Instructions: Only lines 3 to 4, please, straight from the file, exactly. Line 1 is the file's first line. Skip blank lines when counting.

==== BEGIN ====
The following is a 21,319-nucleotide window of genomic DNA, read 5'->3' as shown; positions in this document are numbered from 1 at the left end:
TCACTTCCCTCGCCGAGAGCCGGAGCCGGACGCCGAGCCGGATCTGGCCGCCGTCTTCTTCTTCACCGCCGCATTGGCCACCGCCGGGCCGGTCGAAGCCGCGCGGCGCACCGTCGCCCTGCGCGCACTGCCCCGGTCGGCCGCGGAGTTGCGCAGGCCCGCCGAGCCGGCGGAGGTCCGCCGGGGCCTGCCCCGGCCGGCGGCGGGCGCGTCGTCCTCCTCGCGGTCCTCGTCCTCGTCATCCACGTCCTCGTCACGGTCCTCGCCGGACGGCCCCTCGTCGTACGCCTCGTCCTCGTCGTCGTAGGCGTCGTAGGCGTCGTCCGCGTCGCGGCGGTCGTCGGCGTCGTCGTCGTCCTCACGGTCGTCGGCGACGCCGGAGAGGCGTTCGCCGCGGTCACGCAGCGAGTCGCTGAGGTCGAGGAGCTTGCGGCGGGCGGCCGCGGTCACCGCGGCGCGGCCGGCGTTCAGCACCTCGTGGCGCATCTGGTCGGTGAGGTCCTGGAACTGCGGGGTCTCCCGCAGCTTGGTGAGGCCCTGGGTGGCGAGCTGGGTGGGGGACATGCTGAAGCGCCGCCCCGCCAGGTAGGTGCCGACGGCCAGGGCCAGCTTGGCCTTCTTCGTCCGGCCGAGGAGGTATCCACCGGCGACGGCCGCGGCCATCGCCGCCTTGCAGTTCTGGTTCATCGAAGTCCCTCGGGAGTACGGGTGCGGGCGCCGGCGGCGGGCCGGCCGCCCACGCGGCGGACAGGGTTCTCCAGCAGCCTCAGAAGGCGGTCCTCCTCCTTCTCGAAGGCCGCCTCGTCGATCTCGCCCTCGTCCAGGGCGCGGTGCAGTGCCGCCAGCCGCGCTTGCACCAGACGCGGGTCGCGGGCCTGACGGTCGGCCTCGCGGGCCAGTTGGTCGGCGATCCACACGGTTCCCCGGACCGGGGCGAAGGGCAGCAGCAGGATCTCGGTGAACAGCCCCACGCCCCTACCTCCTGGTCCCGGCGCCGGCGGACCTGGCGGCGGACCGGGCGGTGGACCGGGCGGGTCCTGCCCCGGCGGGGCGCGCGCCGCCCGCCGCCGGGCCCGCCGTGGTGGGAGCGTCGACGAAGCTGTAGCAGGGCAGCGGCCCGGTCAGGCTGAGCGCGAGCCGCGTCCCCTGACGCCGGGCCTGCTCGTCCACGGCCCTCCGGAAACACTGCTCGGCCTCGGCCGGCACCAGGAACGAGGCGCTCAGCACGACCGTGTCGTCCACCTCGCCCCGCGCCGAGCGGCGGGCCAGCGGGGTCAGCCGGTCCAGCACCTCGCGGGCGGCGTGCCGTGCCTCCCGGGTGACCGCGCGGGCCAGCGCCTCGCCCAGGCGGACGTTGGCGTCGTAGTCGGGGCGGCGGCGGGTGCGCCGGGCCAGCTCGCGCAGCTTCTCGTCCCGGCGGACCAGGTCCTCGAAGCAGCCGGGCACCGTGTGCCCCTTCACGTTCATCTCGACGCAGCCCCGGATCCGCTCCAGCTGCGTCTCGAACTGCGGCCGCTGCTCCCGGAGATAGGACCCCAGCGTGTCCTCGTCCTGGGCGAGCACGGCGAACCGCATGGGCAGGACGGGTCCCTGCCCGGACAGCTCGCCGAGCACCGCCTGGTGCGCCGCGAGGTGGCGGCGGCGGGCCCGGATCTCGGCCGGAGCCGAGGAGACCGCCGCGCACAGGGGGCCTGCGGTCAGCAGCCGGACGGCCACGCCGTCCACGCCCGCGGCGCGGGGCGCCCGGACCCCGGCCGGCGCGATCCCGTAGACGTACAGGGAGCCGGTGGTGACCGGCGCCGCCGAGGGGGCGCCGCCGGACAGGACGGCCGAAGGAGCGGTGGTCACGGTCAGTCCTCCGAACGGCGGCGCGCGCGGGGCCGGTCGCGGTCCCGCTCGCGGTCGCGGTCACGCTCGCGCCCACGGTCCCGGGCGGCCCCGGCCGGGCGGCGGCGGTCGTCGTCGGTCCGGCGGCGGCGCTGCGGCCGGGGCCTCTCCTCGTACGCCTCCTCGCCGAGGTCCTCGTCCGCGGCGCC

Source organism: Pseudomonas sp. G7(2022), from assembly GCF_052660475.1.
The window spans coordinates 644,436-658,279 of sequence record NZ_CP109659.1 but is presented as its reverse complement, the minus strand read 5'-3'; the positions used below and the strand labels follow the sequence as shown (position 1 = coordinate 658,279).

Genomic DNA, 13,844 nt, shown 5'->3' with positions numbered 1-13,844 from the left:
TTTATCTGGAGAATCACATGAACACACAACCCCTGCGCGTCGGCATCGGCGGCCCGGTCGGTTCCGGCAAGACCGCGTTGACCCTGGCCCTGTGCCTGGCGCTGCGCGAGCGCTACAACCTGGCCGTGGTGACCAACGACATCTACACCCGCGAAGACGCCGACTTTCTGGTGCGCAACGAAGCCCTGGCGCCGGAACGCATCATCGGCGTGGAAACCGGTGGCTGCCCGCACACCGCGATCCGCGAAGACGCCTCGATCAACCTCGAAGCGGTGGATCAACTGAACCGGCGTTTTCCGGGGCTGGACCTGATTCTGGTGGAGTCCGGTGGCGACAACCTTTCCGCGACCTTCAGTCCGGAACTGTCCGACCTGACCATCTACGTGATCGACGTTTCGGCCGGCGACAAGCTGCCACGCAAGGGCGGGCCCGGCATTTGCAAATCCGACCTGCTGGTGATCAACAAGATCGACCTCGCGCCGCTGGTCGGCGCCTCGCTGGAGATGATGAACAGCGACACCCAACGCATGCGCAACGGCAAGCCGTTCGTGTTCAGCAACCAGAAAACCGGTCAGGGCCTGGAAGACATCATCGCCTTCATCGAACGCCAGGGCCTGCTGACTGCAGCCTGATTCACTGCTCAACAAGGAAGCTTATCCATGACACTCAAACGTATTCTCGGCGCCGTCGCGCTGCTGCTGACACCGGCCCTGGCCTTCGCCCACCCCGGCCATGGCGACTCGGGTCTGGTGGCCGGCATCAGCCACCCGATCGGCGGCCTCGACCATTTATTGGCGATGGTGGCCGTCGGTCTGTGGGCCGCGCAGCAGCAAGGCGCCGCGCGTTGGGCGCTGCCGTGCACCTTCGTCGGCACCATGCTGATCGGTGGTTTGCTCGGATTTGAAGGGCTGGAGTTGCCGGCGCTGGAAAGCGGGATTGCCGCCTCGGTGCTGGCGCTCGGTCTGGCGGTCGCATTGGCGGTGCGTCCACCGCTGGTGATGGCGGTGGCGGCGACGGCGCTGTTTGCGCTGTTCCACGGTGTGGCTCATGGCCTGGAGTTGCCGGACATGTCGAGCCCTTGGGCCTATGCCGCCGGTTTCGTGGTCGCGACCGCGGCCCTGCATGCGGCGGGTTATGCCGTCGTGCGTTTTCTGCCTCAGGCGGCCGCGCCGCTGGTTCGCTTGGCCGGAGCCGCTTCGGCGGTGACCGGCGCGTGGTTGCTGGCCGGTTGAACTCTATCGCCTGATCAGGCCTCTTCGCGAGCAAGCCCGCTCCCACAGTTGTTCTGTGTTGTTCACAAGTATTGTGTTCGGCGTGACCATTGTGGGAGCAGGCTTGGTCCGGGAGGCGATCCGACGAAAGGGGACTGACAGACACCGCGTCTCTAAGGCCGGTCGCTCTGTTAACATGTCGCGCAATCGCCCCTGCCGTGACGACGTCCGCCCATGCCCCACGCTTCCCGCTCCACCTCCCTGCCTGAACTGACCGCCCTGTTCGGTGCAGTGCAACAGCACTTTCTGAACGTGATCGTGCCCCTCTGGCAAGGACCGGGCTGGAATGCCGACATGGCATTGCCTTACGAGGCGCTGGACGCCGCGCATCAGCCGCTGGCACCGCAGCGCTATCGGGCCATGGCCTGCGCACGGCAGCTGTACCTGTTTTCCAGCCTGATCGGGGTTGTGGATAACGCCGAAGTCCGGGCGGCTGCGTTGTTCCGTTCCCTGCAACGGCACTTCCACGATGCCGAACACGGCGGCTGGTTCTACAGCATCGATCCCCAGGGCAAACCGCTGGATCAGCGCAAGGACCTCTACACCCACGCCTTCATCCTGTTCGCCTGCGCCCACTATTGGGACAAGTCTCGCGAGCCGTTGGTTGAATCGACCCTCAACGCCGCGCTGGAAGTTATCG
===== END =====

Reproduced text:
Source organism: Pseudomonas sp. G7(2022), from assembly GCF_052660475.1.
The window spans coordinates 644,436-658,279 of sequence record NZ_CP109659.1 but is presented as its reverse complement, the minus strand read 5'-3'; the positions used below and the strand labels follow the sequence as shown (position 1 = coordinate 658,279).